CLEAN DEVELOPMENT MECHANISM| Top brass mulls over advantages to State | india | Hindustan Times
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CLEAN DEVELOPMENT MECHANISM| Top brass mulls over advantages to State

TOP BRASS of the bureaucracy today apprised itself of the possible ways to leverage the State?s advantages to augment Government?s revenue through Clean Development Mechanism (CDM) in the fields of forestry, urban development, power generation, transport, agriculture and irrigation.

india Updated: Apr 05, 2006 14:20 IST

TOP BRASS of the bureaucracy today apprised itself of the possible ways to leverage the State’s advantages to augment Government’s revenue through Clean Development Mechanism (CDM) in the fields of forestry, urban development, power generation, transport, agriculture and irrigation.

The CDM is one of the three indirect tools suggested by the Kyoto Protocol for the developed countries to achieve their targets of reducing Green House gas emission between 2008 and 2012. The direct mechanism under the Kyoto Protocol is to take domestic action to reduce the emission level. 

However, countries that have signed the protocol – the European Union, Canada, Japan and Russia are not expected to achieve their respective targets only through domestic action and would be forced to buy Certified Emission Restriction (CER) from developing countries that are not bound by the Kyoto Protocol.

Therein lies huge potential for countries like India. The Protocol  –bound nations would need to buy CER units from more environmental- friendly projects set up in the developing countries. By reducing domestic emissions, India can earn additional revenue from developed nations.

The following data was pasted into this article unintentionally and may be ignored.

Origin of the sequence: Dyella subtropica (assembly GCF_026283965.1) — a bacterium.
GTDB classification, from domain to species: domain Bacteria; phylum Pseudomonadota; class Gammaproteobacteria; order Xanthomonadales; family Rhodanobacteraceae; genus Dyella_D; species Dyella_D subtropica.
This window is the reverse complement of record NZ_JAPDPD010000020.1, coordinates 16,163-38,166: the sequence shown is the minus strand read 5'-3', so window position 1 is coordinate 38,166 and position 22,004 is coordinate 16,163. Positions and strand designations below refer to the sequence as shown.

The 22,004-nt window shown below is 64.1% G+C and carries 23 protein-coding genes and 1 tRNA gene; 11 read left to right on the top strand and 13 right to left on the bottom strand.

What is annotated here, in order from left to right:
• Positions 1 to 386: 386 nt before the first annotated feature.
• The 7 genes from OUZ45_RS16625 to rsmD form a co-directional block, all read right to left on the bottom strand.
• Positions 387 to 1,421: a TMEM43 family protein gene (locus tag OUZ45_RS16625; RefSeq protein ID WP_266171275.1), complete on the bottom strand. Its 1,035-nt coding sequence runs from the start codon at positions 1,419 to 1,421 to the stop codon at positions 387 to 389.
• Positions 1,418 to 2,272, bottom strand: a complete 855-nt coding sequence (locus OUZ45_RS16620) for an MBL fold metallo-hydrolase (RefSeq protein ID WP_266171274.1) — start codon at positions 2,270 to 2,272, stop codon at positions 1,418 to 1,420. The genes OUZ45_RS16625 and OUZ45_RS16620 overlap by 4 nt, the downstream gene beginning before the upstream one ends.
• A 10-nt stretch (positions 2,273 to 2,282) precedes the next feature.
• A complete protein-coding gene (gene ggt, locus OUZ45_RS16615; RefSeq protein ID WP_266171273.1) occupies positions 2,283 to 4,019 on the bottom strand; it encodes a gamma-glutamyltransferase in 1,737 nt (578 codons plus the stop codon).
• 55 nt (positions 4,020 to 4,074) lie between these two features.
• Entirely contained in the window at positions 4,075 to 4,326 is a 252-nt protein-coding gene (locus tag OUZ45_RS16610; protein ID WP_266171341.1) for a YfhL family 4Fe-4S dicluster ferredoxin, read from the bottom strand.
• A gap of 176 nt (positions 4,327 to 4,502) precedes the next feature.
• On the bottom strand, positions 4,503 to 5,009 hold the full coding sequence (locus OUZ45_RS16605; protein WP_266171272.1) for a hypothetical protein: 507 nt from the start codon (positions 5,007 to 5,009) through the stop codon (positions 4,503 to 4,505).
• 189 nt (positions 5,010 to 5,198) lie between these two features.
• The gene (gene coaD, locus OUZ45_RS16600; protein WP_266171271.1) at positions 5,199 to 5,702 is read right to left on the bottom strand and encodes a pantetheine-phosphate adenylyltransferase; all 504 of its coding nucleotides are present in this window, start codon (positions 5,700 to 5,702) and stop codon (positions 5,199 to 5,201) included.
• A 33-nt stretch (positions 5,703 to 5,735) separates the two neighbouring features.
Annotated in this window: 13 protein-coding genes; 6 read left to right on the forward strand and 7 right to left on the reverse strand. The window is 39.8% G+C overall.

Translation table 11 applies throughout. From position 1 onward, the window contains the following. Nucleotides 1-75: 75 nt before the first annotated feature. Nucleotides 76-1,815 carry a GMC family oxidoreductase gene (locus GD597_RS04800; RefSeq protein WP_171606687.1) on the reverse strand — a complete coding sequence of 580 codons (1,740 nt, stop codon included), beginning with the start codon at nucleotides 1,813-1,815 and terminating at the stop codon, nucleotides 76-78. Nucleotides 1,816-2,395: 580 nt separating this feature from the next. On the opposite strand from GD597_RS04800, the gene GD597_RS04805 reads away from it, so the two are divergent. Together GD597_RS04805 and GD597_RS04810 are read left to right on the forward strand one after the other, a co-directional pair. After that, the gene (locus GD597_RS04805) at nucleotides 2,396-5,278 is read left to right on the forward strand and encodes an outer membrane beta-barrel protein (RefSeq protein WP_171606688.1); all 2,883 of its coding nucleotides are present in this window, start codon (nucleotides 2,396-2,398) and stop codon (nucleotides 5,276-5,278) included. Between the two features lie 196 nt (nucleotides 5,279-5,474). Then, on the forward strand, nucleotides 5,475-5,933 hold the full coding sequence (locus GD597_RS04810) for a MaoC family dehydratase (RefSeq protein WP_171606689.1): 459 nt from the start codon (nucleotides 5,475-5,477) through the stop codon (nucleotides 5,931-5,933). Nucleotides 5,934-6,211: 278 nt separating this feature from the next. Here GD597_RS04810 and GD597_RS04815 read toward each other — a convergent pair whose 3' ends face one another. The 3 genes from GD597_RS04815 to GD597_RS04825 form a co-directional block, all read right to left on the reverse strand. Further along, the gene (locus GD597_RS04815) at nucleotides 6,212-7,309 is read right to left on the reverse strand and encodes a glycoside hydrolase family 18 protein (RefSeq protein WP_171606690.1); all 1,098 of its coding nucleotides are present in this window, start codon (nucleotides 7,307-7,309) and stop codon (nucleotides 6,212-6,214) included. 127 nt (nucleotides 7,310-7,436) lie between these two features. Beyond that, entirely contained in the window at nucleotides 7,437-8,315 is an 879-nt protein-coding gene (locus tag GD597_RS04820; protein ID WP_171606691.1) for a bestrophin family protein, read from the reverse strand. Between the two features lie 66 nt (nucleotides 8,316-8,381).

Presently, private parties are handling most of the CDM projects in India. Of the 256 CDM projects approved by the Union Ministry of Environment and Forests (MoEF), 15 are from Madhya Pradesh and account for only half a million tonnes out of the total 26 million tonnes of CERs involved.

During the meeting organised by the Environment Planning and Coordination Organisation (EPCO), officials including principal secretaries of various important departments underlined the need to have a CDM nodal cell in place soon. They also advocated for a high-level committee to push through the initiative at policy level.

Two presentations made by leading CDM consultants of the country including Dr Ajay Mathur of Senergy Global Limited, Delhi and Kishore Rajhans of Earnest and Young Ltd  enabled participants to understand the basic premises of the CDM and potential for its implementation in Madhya Pradesh.

The presenters mentioned that India is looked upon as one of the biggest CDM host countries in the world. K P Nyati, principal advisor of the Centre of Excellence for Sustainable Development of the Confederation of Indian Industries (CII) pointed out that Madhya Pradesh has a huge potential for CDM projects and the State Government could very well become an initiator in the field.

Senior officials asked a number of questions regarding viability and implementation worthiness of the projects especially in a Government setting.

Smita Ghate Chandra, managing director of the MP Financial Corporation,  who coordinated the meeting, mentioned that a hands-on training for officials of various department would be held soon to involve them into the process more closely.

Among the senior officials who attended the meet were Principal Secretary (PS) Home, Satyaprakash, PS, Finance Sumit Bose, PS, Forest Avani Vaish, PS, Commerce and Industry, O P Rawat, PS, Urban Administration, Housing and Environment, P D Meena, MD, Agro Industries Development Corporation J N Kansotia, Commissioner, Budget Kanta Rao, MD of Central Sector Power Distribution Company Ajit Kesri, executive director of EPCO, JS Mathur, Chairman of the MP Pollution Control Board Prof PS Dubey, Additional PCCFs R N Saxena and R K Dave and others.